SPRINGFIELD -- Letters on the way to residential customers of AmerenIP, AmerenCILCO and AmerenCIPS will warn of higher electricity rates that take effect for June, July, August and September.

By ADRIANA COLINDRES


STATE CAPITOL BUREAU


 

 



SPRINGFIELD -- Letters on the way to residential customers of AmerenIP, AmerenCILCO and AmerenCIPS will warn of higher electricity rates that take effect for June, July, August and September.



The higher rates will translate to a monthly increase of up to $37.90 for a residential customer who uses 1,500 kilowatt-hours of electricity during one of the summer months. But the increase could amount to even more, depending on how much electricity a customer uses.



“No one likes to pay more for any product or service, but the rising costs of electricity have made higher rates a necessity,” Stan Ogden, Ameren Illinois’ director of customer service, said in a news release. “We have been able to structure rates to minimize the impact of higher costs during the summer months.”



Ameren’s news release included an “approximate breakdown” showing how much more customers of the three utility companies might pay during each of the summer months. All of the figures apply to a residential customer whose usage is 1,500kwh a month:



-- AmerenCILCO: $37.90 more than a year ago.


-- AmerenIP: $27.70 more than a year ago.


-- AmerenCIPS: $16.30 more than a year ago.


-- AmerenCIPS Metro East: $8.75 more than a year ago.



Ameren said the increases are higher for customers of AmerenCILCO and AmerenIP because their 2006 rates were lower than the rates of AmerenCIPS.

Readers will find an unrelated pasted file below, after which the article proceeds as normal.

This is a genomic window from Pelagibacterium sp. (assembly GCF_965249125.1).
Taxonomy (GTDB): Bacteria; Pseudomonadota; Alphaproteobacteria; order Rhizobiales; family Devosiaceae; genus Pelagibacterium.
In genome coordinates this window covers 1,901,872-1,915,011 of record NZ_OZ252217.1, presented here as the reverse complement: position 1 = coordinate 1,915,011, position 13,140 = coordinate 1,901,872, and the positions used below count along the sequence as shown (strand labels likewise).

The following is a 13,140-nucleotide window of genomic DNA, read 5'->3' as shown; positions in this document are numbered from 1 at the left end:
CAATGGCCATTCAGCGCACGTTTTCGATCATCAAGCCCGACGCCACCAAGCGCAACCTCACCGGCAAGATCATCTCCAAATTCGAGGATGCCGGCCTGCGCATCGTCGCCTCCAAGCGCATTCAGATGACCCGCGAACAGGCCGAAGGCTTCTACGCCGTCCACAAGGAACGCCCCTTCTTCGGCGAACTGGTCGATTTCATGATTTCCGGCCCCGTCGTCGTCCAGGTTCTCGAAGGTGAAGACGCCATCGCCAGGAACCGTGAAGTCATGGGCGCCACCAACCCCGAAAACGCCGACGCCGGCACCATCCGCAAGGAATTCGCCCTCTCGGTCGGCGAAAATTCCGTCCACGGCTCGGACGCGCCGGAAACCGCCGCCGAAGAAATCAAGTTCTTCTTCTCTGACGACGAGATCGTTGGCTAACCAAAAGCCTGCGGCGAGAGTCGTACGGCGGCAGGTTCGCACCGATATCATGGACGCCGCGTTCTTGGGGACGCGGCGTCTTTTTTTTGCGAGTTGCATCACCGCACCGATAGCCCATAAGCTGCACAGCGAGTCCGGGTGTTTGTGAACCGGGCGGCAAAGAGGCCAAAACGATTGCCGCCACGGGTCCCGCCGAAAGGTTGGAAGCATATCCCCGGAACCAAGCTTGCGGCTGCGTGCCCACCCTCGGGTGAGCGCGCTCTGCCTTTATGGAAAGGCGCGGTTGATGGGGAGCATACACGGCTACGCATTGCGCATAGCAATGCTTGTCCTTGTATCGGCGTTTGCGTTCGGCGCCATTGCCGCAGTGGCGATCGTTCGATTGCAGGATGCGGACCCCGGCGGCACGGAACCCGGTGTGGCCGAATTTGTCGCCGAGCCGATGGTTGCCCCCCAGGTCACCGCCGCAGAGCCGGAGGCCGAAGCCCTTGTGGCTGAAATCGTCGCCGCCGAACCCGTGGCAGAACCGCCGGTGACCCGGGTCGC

Ameren started mailing the letters Thursday and will continue to send them for a full billing cycle, spokesman Leigh Morris said.



“We wanted to make certain they weren’t surprised by higher bills this summer,” he said.



The summer-month price increases are an outgrowth of the state’s 1997 electric deregulation law, which included a rate freeze that expired this year. As a result of that law, the Ameren Illinois utilities no longer own power-generating plants, and they have to buy electricity on the open market.



Morris said the typical residential customer in Illinois, who does not use electricity to heat his or her home, uses 10,400 kilowatt-hours of electricity each year. Power consumption typically goes down in cold-weather months and up in warm-weather months, he said.



“They’re going to see higher usage when the air conditioning is running than they’re going to see with the air conditioning off,” Morris said. “Energy conservation plays a real big role.”



Ameren’s letters include advice on how customers can reduce their power usage. Among the tips: turn up the thermostat for the air conditioner, keep shades and curtains closed during daylight hours and replace incandescent light bulbs with compact fluorescent lights.



Further information is available online at www.ameren.com.



Lawmakers, meanwhile, say they still hope the General Assembly will take some action in the final weeks of the spring session to ease the financial burden on consumers hit with higher power bills this year.



Rep. Bill Mitchell, R-Forsyth, said he is skeptical about the accuracy of Ameren’s figures on how the higher summertime rates will affect customers.



Rep David Leitch, R-Peoria, said Democratic legislative leaders “continue to play football with the issue,” which especially frustrates downstate lawmakers.



Rep. George Scully, a Flossmoor Democrat who plays a key role on the electricity issue, said the House could take up legislation on the topic next week. He declined to provide specifics about what the legislation would say.


 

 



Adriana Colindres can be reached at (217) 782-6292 or adriana.colindres@sj-r.com.